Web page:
Differentiation of primary human submandibular gland cells cultured on basement membrane extract

Vanda Szlávik, Bálint Szabó, Tamás Vicsek, József Barabás, Sándor Bogdán, Veronika Gresz, Gábor Varga, Brian O'Connell, János Vág

Research output: Contribution to journalArticle

30 Citations (Scopus)


There is no effective treatment for the loss of functional salivary tissue after irradiation for head and neck cancer or the autoimmune disease Sjögren's syndrome. One possible approach is the regeneration of salivary glands from stem cells. The present study aimed to investigate whether small pieces of human submandiblar gland tissue contain elements necessary for the reconstruction of salivary rudiments in vitro via acinar and ductal cell differentiation. Primary submandibular gland (primary total human salivary gland; PTHSG) cells were isolated from human tissue and cultured in vitro using a new method in which single cells form an expanding epithelial monolayer on plastic substrates. Differentiation, morphology, number, and organization of these cells were then followed on basement membrane extract (BME) using RNA quantitation (amylase, claudin-1 (CLN1), CLN3, kallikrein, vimentin), immunohistochemistry (amylase and occludin), viability assay, and videomicroscopy. On the surface of BME, PTHSG cells formed acinotubular structures within 24 h, did not proliferate, and stained for amylase. In cultures derived from half of the donors, the acinar markers amylase and CLN3 were upregulated. The PTHSG culture model suggests that human salivary gland may be capable of regeneration via reorganization and differentiation and that basement membrane components play a crucial role in the morphological and functional differentiation of salivary cells.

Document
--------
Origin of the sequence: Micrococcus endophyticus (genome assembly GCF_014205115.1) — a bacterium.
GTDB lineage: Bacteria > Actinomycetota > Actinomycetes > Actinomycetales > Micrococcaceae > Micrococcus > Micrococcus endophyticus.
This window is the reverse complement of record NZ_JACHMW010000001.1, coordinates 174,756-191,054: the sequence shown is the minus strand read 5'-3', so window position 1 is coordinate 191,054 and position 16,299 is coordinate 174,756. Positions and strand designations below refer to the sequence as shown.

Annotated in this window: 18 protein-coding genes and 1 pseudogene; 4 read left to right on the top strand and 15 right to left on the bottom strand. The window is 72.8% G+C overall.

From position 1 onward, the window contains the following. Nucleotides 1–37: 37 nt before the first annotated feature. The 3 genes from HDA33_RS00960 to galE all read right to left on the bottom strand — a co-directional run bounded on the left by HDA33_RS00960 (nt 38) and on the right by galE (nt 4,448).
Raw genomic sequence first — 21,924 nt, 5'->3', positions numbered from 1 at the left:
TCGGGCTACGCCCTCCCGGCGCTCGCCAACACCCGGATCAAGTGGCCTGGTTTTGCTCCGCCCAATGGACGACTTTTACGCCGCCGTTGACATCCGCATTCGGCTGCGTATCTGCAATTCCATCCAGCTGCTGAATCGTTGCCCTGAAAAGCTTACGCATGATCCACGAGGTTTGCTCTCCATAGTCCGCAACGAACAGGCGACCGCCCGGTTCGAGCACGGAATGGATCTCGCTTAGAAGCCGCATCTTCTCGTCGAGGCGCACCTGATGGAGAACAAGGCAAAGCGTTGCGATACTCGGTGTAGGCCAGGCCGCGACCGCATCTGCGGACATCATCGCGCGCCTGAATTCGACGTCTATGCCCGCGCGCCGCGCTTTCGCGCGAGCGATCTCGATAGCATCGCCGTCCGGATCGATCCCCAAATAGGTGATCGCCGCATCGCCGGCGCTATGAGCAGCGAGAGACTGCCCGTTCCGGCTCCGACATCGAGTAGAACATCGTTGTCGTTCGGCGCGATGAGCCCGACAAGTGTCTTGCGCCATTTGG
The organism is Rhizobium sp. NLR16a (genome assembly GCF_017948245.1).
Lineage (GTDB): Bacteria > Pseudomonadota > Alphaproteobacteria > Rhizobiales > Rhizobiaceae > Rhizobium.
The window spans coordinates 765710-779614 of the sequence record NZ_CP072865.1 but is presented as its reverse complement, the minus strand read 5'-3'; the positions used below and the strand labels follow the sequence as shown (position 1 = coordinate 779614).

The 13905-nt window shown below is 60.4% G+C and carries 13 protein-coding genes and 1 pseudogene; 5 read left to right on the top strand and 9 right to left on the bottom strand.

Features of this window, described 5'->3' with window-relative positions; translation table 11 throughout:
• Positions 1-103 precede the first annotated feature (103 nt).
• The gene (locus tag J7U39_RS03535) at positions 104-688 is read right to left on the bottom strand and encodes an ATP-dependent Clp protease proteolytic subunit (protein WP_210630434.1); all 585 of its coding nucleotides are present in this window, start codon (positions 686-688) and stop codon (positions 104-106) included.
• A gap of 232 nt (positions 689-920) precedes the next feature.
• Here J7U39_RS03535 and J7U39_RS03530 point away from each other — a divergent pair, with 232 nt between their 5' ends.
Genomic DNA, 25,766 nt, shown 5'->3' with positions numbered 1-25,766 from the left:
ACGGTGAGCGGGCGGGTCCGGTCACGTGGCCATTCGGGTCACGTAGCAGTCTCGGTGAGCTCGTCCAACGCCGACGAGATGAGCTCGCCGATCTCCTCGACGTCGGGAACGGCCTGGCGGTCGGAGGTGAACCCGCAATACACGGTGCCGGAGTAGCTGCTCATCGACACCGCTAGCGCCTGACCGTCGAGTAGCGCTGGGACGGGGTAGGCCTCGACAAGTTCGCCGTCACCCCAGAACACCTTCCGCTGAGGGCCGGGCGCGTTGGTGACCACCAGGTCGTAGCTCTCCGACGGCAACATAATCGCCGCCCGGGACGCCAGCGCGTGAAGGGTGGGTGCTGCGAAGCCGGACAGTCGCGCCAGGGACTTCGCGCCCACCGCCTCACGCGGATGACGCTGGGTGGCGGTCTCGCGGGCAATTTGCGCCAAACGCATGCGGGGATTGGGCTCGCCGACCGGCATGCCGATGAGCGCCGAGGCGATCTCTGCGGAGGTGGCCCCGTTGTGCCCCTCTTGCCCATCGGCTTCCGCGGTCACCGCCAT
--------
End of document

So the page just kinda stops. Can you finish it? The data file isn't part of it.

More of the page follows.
Original languageEnglish
Pages (from-to)1915-1926
Number of pages12
JournalTissue Engineering - Part A.
Issue number11
Publication statusPublished - Nov 1 2008

ASJC Scopus subject areas

  • Bioengineering
  • Biochemistry
  • Biomaterials
  • Biomedical Engineering

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